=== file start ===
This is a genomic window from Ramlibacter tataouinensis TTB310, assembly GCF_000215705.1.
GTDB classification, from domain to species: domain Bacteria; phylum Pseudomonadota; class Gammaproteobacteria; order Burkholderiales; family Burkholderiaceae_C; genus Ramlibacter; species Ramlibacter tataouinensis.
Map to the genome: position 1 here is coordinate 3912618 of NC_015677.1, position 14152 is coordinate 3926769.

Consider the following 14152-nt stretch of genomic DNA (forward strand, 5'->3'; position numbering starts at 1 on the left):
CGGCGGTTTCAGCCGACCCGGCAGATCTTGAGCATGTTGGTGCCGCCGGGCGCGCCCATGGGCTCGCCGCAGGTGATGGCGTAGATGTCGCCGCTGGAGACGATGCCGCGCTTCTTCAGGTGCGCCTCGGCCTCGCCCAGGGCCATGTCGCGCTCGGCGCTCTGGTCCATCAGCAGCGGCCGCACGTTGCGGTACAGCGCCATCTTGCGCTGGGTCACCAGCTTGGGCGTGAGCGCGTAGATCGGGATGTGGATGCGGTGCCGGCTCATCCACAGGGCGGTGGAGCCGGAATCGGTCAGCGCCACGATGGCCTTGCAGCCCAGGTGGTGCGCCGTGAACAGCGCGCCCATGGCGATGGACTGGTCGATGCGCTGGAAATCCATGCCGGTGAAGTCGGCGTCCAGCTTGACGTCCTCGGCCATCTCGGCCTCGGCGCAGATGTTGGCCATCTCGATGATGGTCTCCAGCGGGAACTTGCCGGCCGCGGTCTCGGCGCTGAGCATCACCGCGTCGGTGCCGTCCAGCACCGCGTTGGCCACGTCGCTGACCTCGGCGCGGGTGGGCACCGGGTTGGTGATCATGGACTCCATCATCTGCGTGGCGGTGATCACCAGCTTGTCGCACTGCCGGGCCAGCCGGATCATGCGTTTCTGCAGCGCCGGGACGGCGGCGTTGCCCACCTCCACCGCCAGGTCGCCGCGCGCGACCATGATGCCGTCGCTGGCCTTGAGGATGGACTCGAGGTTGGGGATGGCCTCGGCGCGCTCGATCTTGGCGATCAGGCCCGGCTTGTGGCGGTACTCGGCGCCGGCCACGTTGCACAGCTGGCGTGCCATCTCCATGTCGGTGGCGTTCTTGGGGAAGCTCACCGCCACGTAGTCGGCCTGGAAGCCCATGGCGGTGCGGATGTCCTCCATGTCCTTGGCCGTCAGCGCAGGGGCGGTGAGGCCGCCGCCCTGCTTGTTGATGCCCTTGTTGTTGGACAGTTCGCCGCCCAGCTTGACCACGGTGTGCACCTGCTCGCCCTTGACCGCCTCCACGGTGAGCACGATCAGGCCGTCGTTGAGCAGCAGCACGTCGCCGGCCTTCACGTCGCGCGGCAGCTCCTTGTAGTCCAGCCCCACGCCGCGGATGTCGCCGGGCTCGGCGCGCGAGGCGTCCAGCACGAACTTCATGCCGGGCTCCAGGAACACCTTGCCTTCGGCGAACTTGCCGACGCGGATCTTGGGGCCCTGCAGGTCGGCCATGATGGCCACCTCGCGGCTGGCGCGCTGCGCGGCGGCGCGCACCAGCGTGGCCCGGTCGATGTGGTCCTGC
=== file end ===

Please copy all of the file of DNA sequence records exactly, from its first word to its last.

This is a genomic window from Ramlibacter tataouinensis TTB310, assembly GCF_000215705.1.
GTDB classification, from domain to species: domain Bacteria; phylum Pseudomonadota; class Gammaproteobacteria; order Burkholderiales; family Burkholderiaceae_C; genus Ramlibacter; species Ramlibacter tataouinensis.
Map to the genome: position 1 here is coordinate 3912618 of NC_015677.1, position 14152 is coordinate 3926769.

Consider the following 14152-nt stretch of genomic DNA (forward strand, 5'->3'; position numbering starts at 1 on the left):
CGGCGGTTTCAGCCGACCCGGCAGATCTTGAGCATGTTGGTGCCGCCGGGCGCGCCCATGGGCTCGCCGCAGGTGATGGCGTAGATGTCGCCGCTGGAGACGATGCCGCGCTTCTTCAGGTGCGCCTCGGCCTCGCCCAGGGCCATGTCGCGCTCGGCGCTCTGGTCCATCAGCAGCGGCCGCACGTTGCGGTACAGCGCCATCTTGCGCTGGGTCACCAGCTTGGGCGTGAGCGCGTAGATCGGGATGTGGATGCGGTGCCGGCTCATCCACAGGGCGGTGGAGCCGGAATCGGTCAGCGCCACGATGGCCTTGCAGCCCAGGTGGTGCGCCGTGAACAGCGCGCCCATGGCGATGGACTGGTCGATGCGCTGGAAATCCATGCCGGTGAAGTCGGCGTCCAGCTTGACGTCCTCGGCCATCTCGGCCTCGGCGCAGATGTTGGCCATCTCGATGATGGTCTCCAGCGGGAACTTGCCGGCCGCGGTCTCGGCGCTGAGCATCACCGCGTCGGTGCCGTCCAGCACCGCGTTGGCCACGTCGCTGACCTCGGCGCGGGTGGGCACCGGGTTGGTGATCATGGACTCCATCATCTGCGTGGCGGTGATCACCAGCTTGTCGCACTGCCGGGCCAGCCGGATCATGCGTTTCTGCAGCGCCGGGACGGCGGCGTTGCCCACCTCCACCGCCAGGTCGCCGCGCGCGACCATGATGCCGTCGCTGGCCTTGAGGATGGACTCGAGGTTGGGGATGGCCTCGGCGCGCTCGATCTTGGCGATCAGGCCCGGCTTGTGGCGGTACTCGGCGCCGGCCACGTTGCACAGCTGGCGTGCCATCTCCATGTCGGTGGCGTTCTTGGGGAAGCTCACCGCCACGTAGTCGGCCTGGAAGCCCATGGCGGTGCGGATGTCCTCCATGTCCTTGGCCGTCAGCGCAGGGGCGGTGAGGCCGCCGCCCTGCTTGTTGATGCCCTTGTTGTTGGACAGTTCGCCGCCCAGCTTGACCACGGTGTGCACCTGCTCGCCCTTGACCGCCTCCACGGTGAGCACGATCAGGCCGTCGTTGAGCAGCAGCACGTCGCCGGCCTTCACGTCGCGCGGCAGCTCCTTGTAGTCCAGCCCCACGCCGCGGATGTCGCCGGGCTCGGCGCGCGAGGCGTCCAGCACGAACTTCATGCCGGGCTCCAGGAACACCTTGCCTTCGGCGAACTTGCCGACGCGGATCTTGGGGCCCTGCAGGTCGGCCATGATGGCCACCTCGCGGCTGGCGCGCTGCGCGGCGGCGCGCACCAGCGTGGCCCGGTCGATGTGGTCCTGC